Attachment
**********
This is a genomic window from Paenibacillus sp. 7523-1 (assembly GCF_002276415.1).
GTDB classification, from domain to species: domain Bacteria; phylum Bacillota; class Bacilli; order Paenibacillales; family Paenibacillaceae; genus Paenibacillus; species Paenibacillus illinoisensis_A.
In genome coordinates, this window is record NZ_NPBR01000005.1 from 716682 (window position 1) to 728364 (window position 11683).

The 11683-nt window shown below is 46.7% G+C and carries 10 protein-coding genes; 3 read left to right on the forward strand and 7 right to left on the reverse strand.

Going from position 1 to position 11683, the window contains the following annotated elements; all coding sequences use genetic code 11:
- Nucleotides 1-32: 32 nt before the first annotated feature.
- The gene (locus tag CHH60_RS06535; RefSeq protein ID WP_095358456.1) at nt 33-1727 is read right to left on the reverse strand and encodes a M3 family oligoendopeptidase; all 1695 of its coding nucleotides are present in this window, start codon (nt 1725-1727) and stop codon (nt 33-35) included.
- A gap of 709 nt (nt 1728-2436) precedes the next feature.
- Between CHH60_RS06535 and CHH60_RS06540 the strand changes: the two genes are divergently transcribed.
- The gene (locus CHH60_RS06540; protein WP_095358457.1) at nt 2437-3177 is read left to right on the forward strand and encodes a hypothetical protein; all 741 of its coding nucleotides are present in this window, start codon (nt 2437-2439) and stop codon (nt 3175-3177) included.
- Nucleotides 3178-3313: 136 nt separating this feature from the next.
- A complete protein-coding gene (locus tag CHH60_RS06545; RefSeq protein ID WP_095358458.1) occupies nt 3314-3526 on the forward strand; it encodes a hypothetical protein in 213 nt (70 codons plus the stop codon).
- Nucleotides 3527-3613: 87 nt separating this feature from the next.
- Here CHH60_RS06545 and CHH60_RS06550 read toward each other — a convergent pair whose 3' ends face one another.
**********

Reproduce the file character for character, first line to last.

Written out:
This is a genomic window from Paenibacillus sp. 7523-1 (assembly GCF_002276415.1).
GTDB classification, from domain to species: domain Bacteria; phylum Bacillota; class Bacilli; order Paenibacillales; family Paenibacillaceae; genus Paenibacillus; species Paenibacillus illinoisensis_A.
In genome coordinates, this window is record NZ_NPBR01000005.1 from 716682 (window position 1) to 728364 (window position 11683).

The 11683-nt window shown below is 46.7% G+C and carries 10 protein-coding genes; 3 read left to right on the forward strand and 7 right to left on the reverse strand.

Going from position 1 to position 11683, the window contains the following annotated elements; all coding sequences use genetic code 11:
- Nucleotides 1-32: 32 nt before the first annotated feature.
- The gene (locus tag CHH60_RS06535; RefSeq protein ID WP_095358456.1) at nt 33-1727 is read right to left on the reverse strand and encodes a M3 family oligoendopeptidase; all 1695 of its coding nucleotides are present in this window, start codon (nt 1725-1727) and stop codon (nt 33-35) included.
- A gap of 709 nt (nt 1728-2436) precedes the next feature.
- Between CHH60_RS06535 and CHH60_RS06540 the strand changes: the two genes are divergently transcribed.
- The gene (locus CHH60_RS06540; protein WP_095358457.1) at nt 2437-3177 is read left to right on the forward strand and encodes a hypothetical protein; all 741 of its coding nucleotides are present in this window, start codon (nt 2437-2439) and stop codon (nt 3175-3177) included.
- Nucleotides 3178-3313: 136 nt separating this feature from the next.
- A complete protein-coding gene (locus tag CHH60_RS06545; RefSeq protein ID WP_095358458.1) occupies nt 3314-3526 on the forward strand; it encodes a hypothetical protein in 213 nt (70 codons plus the stop codon).
- Nucleotides 3527-3613: 87 nt separating this feature from the next.
- Here CHH60_RS06545 and CHH60_RS06550 read toward each other — a convergent pair whose 3' ends face one another.